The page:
The UK does not have a maximum driving age, yet motorists over the age of 70 are required to renew their driving licence every three years instead of 10. The increase in elderly drivers has led to some motoring groups calling for licences to be revoked at 85. However, Express.co.uk readers are largely against such proposals, a new poll has shown.
There will be an estimated one million drivers on Britain’s roads be over the age of 85 by 2025, according to the Older Drivers Task Force. They said that it is “vital” the UK is ready to “prepare for this demographic change”.
There are some 134,000 drivers over the age of 90 on Britain’s roads with the number of motorists over 70 almost doubling since 2012 to 5.7million.
Kevin Pratt, car insurance spokesperson at Forbes Advisor, said: “The UK’s roads are getting more crowded, with improved longevity playing its part as drivers stay behind the wheel for longer.”
He continued: “Should there be a blanket requirement to surrender your licence when you reach, say, 85? That seems draconian, given that there are bad drivers and good drivers at every age. But the Government will need to confront the issue at some point given the demographic factors that are slowly but surely putting more elderly drivers on the road.”
READ MORE: Motorists demand ‘respect for the elderly’ as they slam age proposals
In a poll that ran fro 1pm on Tuesday, February 7, to 1:30pm on Friday, February 10, Express.co.uk asked readers: “Should motorists have to surrender their driving licence at 85?”
In total, 3,462 readers responded, with the overwhelming majority, 91 per cent (3,148 people), answering “no”, those over 85 should be allowed to keep their driving licence.
Whereas eight per cent (278 people) said “yes” they should have to surrender their licence, and a further one per cent (36 people) said they did not know.
In the comments below the accompanying article, readers discussed their thoughts on elderly drivers.
Many readers were against a maximum driving age, with username mrmoan describing it as “blatant age discrimination”.
Username wavydavey wrote: “It seems unfair to have a blanket ban on driving over a certain age. I’m 78 and I’m maybe a little more cautious than I was say 10 years ago but still safe and I don’t hold people up.”
They continued: “I would be in favour of a check drive with an instructor or examiner, maybe every couple of years and even a medical. We are all different and our abilities deteriorate differently too.”
Likewise, username Dwinjames favoured a medical test for motorists. They said: “I think at that age annual medical and aptitude tests would be appropriate.”
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While winding down your car window will certainly cool down your pet on a warm journey, this could land you with a fine in one of many odd driving laws that UK motorists have to abide by.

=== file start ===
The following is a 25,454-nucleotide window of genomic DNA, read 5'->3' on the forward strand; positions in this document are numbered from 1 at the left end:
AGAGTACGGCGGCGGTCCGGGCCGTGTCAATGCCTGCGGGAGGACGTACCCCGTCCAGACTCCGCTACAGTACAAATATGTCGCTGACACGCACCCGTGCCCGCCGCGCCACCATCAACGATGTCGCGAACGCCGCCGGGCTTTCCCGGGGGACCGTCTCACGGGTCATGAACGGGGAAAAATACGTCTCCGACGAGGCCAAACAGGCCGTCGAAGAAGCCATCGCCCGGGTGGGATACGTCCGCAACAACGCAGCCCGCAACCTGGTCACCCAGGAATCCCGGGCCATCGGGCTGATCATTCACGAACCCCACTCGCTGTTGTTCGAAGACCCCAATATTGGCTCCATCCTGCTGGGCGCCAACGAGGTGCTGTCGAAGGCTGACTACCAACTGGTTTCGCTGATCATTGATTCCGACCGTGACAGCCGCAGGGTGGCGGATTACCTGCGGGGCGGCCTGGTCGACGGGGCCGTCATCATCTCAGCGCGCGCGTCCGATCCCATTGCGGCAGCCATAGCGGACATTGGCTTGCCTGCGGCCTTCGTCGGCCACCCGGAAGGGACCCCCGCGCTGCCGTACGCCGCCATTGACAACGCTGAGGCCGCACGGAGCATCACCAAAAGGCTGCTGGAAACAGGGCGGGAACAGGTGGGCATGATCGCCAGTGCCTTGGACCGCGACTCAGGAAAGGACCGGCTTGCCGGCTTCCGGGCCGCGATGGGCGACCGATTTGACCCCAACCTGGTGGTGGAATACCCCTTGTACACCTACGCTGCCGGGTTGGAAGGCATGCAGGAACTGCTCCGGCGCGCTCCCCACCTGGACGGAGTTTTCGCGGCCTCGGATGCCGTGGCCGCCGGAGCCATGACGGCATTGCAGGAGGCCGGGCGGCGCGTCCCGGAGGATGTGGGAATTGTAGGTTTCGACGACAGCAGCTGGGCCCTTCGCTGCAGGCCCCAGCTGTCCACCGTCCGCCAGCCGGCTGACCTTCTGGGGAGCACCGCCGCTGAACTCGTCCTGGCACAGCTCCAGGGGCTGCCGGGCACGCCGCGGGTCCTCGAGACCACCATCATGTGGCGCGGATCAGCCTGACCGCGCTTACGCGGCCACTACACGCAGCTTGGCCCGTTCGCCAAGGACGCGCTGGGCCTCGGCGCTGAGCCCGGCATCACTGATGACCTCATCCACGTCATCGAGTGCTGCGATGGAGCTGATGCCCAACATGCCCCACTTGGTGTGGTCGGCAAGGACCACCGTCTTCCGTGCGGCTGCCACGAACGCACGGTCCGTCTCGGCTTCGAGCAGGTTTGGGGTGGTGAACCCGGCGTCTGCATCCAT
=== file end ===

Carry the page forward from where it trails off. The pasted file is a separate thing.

Or did you know that using your phone to pay at a drive thru is against the law?
Read more about the weird driving rules you need to know…Link
They added: “The right to drive should not be taken away lightly but necessarily when you endanger yourself or others by your lack of capabilities to do so safely.”
Meanwhile, some expressed concern about the impact removing so many drivers would have on the running of the country.
Username SailorPSTS commented: “There are a considerable number of HGV drivers over 70, having yearly medicals, God help this country if they are all stopped from driving.”
And username sutty61 added: “No they shouldn’t. Can’t base ability on age.”
However, username expattaffy1 commented on their personal experience and concluded: “I think I would be in favour of an age cap, to be honest.”
Caroline Abrahams, Charity Director at Age UK, shared her thoughts on how driving gives older people the freedom to lead independent lives but warned that motorists need to be honest about their abilities.
She told National World: “We are all required to disclose certain medical conditions to the DVLA that could possibly impede our capacity to drive safely. These include health problems like stroke, Parkinson’s Disease and glaucoma, most of which are a lot more common as we get older.
“The ability to keep driving makes a huge psychological and practical difference to many older people, but the reality is that for many of us, the time will come when the smart thing to do is to hang up the keys for good. Knowing when the right time is to call it a day with driving can be difficult and sometimes our loved ones may realise that’s the position we have reached before we do ourselves.”